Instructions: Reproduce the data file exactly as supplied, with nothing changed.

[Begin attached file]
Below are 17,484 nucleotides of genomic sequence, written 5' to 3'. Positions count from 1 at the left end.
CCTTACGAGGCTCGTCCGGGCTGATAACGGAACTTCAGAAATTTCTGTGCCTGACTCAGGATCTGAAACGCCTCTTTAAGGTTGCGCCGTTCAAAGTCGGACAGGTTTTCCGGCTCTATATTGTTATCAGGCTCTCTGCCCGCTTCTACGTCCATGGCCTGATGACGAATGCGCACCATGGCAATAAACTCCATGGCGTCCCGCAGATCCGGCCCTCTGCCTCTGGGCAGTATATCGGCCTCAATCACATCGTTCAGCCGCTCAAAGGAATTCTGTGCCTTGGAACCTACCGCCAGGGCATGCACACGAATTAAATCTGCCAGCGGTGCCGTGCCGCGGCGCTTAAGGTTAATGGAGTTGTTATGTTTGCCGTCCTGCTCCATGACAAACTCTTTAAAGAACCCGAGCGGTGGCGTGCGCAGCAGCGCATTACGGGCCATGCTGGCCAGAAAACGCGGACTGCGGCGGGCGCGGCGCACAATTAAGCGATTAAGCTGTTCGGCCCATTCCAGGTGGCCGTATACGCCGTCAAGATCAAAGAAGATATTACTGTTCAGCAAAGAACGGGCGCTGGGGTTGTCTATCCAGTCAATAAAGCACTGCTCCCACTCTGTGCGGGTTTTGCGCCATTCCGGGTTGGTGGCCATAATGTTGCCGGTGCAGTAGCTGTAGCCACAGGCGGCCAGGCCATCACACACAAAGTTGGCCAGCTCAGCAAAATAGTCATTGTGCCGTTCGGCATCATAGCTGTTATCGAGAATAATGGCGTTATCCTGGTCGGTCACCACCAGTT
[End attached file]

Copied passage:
Below are 17,484 nucleotides of genomic sequence, written 5' to 3'. Positions count from 1 at the left end.
CCTTACGAGGCTCGTCCGGGCTGATAACGGAACTTCAGAAATTTCTGTGCCTGACTCAGGATCTGAAACGCCTCTTTAAGGTTGCGCCGTTCAAAGTCGGACAGGTTTTCCGGCTCTATATTGTTATCAGGCTCTCTGCCCGCTTCTACGTCCATGGCCTGATGACGAATGCGCACCATGGCAATAAACTCCATGGCGTCCCGCAGATCCGGCCCTCTGCCTCTGGGCAGTATATCGGCCTCAATCACATCGTTCAGCCGCTCAAAGGAATTCTGTGCCTTGGAACCTACCGCCAGGGCATGCACACGAATTAAATCTGCCAGCGGTGCCGTGCCGCGGCGCTTAAGGTTAATGGAGTTGTTATGTTTGCCGTCCTGCTCCATGACAAACTCTTTAAAGAACCCGAGCGGTGGCGTGCGCAGCAGCGCATTACGGGCCATGCTGGCCAGAAAACGCGGACTGCGGCGGGCGCGGCGCACAATTAAGCGATTAAGCTGTTCGGCCCATTCCAGGTGGCCGTATACGCCGTCAAGATCAAAGAAGATATTACTGTTCAGCAAAGAACGGGCGCTGGGGTTGTCTATCCAGTCAATAAAGCACTGCTCCCACTCTGTGCGGGTTTTGCGCCATTCCGGGTTGGTGGCCATAATGTTGCCGGTGCAGTAGCTGTAGCCACAGGCGGCCAGGCCATCACACACAAAGTTGGCCAGCTCAGCAAAATAGTCATTGTGCCGTTCGGCATCATAGCTGTTATCGAGAATAATGGCGTTATCCTGGTCGGTCACCACCAGTT